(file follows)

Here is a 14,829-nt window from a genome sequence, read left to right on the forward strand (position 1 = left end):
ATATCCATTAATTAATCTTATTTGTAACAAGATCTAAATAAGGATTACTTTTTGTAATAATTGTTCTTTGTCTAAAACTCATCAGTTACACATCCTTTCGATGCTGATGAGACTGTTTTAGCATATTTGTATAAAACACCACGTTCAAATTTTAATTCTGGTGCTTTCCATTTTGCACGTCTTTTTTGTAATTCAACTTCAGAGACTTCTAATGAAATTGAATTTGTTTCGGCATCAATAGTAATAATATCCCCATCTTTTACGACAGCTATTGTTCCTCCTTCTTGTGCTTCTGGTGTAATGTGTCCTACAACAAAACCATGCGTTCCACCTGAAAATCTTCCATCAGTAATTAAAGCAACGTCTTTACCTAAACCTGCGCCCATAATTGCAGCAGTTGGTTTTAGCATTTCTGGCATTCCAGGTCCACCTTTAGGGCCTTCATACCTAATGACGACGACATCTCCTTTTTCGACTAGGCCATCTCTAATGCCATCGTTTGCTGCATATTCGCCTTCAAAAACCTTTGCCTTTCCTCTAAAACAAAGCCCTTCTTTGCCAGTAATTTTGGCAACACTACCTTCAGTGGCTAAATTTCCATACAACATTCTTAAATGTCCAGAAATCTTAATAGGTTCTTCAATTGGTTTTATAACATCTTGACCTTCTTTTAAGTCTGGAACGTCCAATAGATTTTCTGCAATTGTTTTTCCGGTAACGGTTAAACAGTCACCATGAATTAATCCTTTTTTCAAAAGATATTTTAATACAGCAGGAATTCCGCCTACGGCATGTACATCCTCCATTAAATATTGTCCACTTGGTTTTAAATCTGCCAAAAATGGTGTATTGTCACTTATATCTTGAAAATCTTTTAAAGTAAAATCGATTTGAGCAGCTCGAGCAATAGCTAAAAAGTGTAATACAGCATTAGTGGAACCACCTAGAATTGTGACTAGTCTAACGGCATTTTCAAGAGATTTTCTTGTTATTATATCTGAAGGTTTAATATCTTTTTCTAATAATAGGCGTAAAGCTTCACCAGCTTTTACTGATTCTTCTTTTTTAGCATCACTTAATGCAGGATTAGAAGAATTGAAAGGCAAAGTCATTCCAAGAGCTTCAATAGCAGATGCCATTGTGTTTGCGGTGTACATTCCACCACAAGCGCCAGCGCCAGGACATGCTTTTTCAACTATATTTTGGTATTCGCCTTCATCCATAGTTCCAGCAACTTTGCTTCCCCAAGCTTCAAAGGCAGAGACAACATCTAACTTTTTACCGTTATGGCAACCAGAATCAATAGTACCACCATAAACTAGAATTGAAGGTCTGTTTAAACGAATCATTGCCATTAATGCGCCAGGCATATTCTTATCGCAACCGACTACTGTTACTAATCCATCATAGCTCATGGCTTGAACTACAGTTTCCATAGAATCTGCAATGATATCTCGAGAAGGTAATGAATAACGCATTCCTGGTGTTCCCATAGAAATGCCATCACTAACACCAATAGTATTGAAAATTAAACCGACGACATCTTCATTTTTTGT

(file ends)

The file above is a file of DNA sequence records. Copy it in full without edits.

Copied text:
Here is a 14,829-nt window from a genome sequence, read left to right on the forward strand (position 1 = left end):
ATATCCATTAATTAATCTTATTTGTAACAAGATCTAAATAAGGATTACTTTTTGTAATAATTGTTCTTTGTCTAAAACTCATCAGTTACACATCCTTTCGATGCTGATGAGACTGTTTTAGCATATTTGTATAAAACACCACGTTCAAATTTTAATTCTGGTGCTTTCCATTTTGCACGTCTTTTTTGTAATTCAACTTCAGAGACTTCTAATGAAATTGAATTTGTTTCGGCATCAATAGTAATAATATCCCCATCTTTTACGACAGCTATTGTTCCTCCTTCTTGTGCTTCTGGTGTAATGTGTCCTACAACAAAACCATGCGTTCCACCTGAAAATCTTCCATCAGTAATTAAAGCAACGTCTTTACCTAAACCTGCGCCCATAATTGCAGCAGTTGGTTTTAGCATTTCTGGCATTCCAGGTCCACCTTTAGGGCCTTCATACCTAATGACGACGACATCTCCTTTTTCGACTAGGCCATCTCTAATGCCATCGTTTGCTGCATATTCGCCTTCAAAAACCTTTGCCTTTCCTCTAAAACAAAGCCCTTCTTTGCCAGTAATTTTGGCAACACTACCTTCAGTGGCTAAATTTCCATACAACATTCTTAAATGTCCAGAAATCTTAATAGGTTCTTCAATTGGTTTTATAACATCTTGACCTTCTTTTAAGTCTGGAACGTCCAATAGATTTTCTGCAATTGTTTTTCCGGTAACGGTTAAACAGTCACCATGAATTAATCCTTTTTTCAAAAGATATTTTAATACAGCAGGAATTCCGCCTACGGCATGTACATCCTCCATTAAATATTGTCCACTTGGTTTTAAATCTGCCAAAAATGGTGTATTGTCACTTATATCTTGAAAATCTTTTAAAGTAAAATCGATTTGAGCAGCTCGAGCAATAGCTAAAAAGTGTAATACAGCATTAGTGGAACCACCTAGAATTGTGACTAGTCTAACGGCATTTTCAAGAGATTTTCTTGTTATTATATCTGAAGGTTTAATATCTTTTTCTAATAATAGGCGTAAAGCTTCACCAGCTTTTACTGATTCTTCTTTTTTAGCATCACTTAATGCAGGATTAGAAGAATTGAAAGGCAAAGTCATTCCAAGAGCTTCAATAGCAGATGCCATTGTGTTTGCGGTGTACATTCCACCACAAGCGCCAGCGCCAGGACATGCTTTTTCAACTATATTTTGGTATTCGCCTTCATCCATAGTTCCAGCAACTTTGCTTCCCCAAGCTTCAAAGGCAGAGACAACATCTAACTTTTTACCGTTATGGCAACCAGAATCAATAGTACCACCATAAACTAGAATTGAAGGTCTGTTTAAACGAATCATTGCCATTAATGCGCCAGGCATATTCTTATCGCAACCGACTACTGTTACTAATCCATCATAGCTCATGGCTTGAACTACAGTTTCCATAGAATCTGCAATGATATCTCGAGAAGGTAATGAATAACGCATTCCTGGTGTTCCCATAGAAATGCCATCACTAACACCAATAGTATTGAAAATTAAACCGACGACATCTTCATTTTTTGT